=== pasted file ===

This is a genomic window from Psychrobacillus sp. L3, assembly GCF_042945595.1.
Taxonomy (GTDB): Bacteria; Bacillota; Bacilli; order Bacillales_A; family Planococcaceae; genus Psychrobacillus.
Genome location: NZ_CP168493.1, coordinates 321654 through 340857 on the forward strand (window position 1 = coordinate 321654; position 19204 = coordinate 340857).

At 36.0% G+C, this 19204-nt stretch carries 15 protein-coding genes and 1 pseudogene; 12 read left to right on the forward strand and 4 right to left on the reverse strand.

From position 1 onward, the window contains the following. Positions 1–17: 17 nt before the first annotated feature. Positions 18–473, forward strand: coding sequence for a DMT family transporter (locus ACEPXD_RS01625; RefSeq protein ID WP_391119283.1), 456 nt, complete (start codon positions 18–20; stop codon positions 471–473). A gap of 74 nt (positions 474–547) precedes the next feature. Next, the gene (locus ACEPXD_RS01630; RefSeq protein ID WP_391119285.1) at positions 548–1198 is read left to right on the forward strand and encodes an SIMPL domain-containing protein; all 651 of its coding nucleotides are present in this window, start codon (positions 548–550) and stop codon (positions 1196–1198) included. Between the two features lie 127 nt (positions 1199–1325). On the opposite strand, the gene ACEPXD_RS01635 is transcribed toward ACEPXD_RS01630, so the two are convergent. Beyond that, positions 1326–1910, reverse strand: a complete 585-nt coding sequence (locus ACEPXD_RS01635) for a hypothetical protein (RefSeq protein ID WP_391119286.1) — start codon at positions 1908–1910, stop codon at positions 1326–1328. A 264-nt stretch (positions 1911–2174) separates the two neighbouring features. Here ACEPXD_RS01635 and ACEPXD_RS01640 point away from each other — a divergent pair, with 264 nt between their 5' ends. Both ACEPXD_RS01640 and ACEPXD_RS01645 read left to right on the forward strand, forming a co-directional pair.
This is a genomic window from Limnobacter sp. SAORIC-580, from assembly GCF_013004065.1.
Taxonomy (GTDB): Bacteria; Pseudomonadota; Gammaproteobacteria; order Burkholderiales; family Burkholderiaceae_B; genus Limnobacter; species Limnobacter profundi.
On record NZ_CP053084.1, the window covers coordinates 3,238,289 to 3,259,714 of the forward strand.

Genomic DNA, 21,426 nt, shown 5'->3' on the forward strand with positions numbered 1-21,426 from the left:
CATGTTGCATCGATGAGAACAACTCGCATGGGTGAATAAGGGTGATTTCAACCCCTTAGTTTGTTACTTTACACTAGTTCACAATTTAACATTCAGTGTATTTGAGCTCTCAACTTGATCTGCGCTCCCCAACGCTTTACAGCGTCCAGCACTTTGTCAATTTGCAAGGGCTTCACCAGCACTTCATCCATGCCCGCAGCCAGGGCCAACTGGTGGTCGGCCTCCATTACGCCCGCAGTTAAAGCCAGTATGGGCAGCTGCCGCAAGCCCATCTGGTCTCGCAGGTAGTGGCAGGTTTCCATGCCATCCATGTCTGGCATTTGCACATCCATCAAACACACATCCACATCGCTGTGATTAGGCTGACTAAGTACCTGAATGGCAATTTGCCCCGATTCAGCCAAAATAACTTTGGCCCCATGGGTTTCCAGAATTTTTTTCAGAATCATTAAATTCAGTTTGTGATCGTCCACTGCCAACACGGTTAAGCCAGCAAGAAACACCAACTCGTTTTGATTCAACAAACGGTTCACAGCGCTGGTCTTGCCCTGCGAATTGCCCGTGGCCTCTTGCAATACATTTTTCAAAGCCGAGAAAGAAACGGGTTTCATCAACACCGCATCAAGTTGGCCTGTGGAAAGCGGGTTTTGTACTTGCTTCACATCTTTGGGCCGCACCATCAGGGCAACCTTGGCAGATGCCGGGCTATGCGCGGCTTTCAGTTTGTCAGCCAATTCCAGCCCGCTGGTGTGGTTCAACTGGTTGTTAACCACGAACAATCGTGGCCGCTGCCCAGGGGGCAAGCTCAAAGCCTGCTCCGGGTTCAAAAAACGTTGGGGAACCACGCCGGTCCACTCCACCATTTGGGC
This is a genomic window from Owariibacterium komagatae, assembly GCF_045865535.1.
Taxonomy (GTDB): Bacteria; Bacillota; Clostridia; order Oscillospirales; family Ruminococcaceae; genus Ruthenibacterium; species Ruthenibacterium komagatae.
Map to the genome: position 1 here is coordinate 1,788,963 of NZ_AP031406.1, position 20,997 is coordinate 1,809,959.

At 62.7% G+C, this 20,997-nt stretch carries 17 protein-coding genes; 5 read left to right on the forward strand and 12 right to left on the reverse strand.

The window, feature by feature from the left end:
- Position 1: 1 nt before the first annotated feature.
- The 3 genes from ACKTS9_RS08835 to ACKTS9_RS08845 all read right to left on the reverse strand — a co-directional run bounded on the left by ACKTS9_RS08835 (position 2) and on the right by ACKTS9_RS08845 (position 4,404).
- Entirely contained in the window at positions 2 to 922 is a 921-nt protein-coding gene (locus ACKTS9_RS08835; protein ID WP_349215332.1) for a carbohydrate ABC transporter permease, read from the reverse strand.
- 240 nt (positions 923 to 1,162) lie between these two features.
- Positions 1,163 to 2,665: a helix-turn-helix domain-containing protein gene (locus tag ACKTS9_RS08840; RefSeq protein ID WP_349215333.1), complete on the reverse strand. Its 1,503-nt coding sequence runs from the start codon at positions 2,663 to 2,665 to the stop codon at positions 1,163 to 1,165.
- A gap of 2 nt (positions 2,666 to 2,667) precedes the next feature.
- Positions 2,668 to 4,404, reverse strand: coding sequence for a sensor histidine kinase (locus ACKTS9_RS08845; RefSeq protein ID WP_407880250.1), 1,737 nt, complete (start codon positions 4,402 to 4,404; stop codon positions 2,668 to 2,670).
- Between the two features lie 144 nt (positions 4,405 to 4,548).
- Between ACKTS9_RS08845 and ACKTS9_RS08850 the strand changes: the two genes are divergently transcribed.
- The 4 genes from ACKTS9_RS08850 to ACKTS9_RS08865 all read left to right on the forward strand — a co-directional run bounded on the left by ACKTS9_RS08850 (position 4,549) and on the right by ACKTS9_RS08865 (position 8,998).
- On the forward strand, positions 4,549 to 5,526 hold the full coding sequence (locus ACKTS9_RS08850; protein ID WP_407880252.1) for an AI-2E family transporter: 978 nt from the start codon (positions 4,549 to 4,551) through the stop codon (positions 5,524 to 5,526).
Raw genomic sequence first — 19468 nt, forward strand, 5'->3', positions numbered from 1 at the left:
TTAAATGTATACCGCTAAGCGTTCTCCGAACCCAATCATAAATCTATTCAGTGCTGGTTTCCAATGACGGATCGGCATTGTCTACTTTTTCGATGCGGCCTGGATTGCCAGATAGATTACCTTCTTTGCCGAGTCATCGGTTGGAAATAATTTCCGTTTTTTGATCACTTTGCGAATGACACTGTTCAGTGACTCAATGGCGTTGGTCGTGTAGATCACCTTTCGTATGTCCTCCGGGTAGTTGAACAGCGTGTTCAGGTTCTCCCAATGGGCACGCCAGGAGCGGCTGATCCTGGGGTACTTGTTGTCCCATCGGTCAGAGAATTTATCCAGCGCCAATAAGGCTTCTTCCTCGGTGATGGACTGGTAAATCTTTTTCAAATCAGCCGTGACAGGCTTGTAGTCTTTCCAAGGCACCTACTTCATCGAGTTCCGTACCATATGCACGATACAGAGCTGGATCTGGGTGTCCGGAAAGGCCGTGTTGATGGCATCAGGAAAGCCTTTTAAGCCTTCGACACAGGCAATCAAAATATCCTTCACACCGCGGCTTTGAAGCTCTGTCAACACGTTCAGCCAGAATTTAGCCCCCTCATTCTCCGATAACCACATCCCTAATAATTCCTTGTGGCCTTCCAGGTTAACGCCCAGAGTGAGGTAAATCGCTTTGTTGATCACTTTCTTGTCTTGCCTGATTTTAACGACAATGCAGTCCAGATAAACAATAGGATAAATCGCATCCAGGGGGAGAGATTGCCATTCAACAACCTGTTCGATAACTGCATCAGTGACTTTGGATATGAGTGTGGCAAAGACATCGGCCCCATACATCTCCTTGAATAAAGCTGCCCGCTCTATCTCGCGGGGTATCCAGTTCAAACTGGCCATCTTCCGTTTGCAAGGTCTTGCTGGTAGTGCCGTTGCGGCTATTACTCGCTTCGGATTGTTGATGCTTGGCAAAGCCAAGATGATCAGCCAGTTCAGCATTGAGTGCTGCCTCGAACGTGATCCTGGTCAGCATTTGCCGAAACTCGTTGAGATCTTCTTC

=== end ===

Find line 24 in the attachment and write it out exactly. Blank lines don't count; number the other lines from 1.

- Between ACKTS9_RS08845 and ACKTS9_RS08850 the strand changes: the two genes are divergently transcribed.